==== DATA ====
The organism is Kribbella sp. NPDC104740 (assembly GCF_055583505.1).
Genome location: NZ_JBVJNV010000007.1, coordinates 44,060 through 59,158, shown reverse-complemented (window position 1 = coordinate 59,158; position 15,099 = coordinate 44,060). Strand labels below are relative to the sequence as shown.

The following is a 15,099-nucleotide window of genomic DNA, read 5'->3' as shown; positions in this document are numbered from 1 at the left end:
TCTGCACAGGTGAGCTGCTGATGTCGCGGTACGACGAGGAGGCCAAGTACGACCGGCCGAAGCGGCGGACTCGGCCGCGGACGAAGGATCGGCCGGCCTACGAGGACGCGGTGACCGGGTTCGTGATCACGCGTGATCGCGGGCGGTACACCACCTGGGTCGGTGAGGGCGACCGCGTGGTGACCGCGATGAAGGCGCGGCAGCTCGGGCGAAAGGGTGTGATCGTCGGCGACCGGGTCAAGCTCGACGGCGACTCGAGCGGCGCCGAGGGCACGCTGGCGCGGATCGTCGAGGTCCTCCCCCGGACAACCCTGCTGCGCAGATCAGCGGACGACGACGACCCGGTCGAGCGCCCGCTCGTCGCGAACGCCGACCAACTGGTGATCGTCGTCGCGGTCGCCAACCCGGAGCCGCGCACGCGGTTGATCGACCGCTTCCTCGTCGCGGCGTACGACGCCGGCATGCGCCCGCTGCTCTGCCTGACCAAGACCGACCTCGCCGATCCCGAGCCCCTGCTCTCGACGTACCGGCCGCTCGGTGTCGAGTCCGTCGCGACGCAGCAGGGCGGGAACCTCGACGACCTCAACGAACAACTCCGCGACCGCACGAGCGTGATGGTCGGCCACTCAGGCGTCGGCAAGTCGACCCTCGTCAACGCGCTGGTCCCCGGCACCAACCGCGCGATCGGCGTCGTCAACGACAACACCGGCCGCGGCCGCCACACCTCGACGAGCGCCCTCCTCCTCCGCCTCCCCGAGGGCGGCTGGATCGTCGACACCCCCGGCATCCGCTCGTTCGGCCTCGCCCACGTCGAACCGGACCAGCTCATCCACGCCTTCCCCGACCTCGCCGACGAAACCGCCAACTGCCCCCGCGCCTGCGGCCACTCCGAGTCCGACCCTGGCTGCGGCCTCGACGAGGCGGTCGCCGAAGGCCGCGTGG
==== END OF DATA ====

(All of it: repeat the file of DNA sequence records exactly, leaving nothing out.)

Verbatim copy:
The organism is Kribbella sp. NPDC104740 (assembly GCF_055583505.1).
Genome location: NZ_JBVJNV010000007.1, coordinates 44,060 through 59,158, shown reverse-complemented (window position 1 = coordinate 59,158; position 15,099 = coordinate 44,060). Strand labels below are relative to the sequence as shown.

The following is a 15,099-nucleotide window of genomic DNA, read 5'->3' as shown; positions in this document are numbered from 1 at the left end:
TCTGCACAGGTGAGCTGCTGATGTCGCGGTACGACGAGGAGGCCAAGTACGACCGGCCGAAGCGGCGGACTCGGCCGCGGACGAAGGATCGGCCGGCCTACGAGGACGCGGTGACCGGGTTCGTGATCACGCGTGATCGCGGGCGGTACACCACCTGGGTCGGTGAGGGCGACCGCGTGGTGACCGCGATGAAGGCGCGGCAGCTCGGGCGAAAGGGTGTGATCGTCGGCGACCGGGTCAAGCTCGACGGCGACTCGAGCGGCGCCGAGGGCACGCTGGCGCGGATCGTCGAGGTCCTCCCCCGGACAACCCTGCTGCGCAGATCAGCGGACGACGACGACCCGGTCGAGCGCCCGCTCGTCGCGAACGCCGACCAACTGGTGATCGTCGTCGCGGTCGCCAACCCGGAGCCGCGCACGCGGTTGATCGACCGCTTCCTCGTCGCGGCGTACGACGCCGGCATGCGCCCGCTGCTCTGCCTGACCAAGACCGACCTCGCCGATCCCGAGCCCCTGCTCTCGACGTACCGGCCGCTCGGTGTCGAGTCCGTCGCGACGCAGCAGGGCGGGAACCTCGACGACCTCAACGAACAACTCCGCGACCGCACGAGCGTGATGGTCGGCCACTCAGGCGTCGGCAAGTCGACCCTCGTCAACGCGCTGGTCCCCGGCACCAACCGCGCGATCGGCGTCGTCAACGACAACACCGGCCGCGGCCGCCACACCTCGACGAGCGCCCTCCTCCTCCGCCTCCCCGAGGGCGGCTGGATCGTCGACACCCCCGGCATCCGCTCGTTCGGCCTCGCCCACGTCGAACCGGACCAGCTCATCCACGCCTTCCCCGACCTCGCCGACGAAACCGCCAACTGCCCCCGCGCCTGCGGCCACTCCGAGTCCGACCCTGGCTGCGGCCTCGACGAGGCGGTCGCCGAAGGCCGCGTGG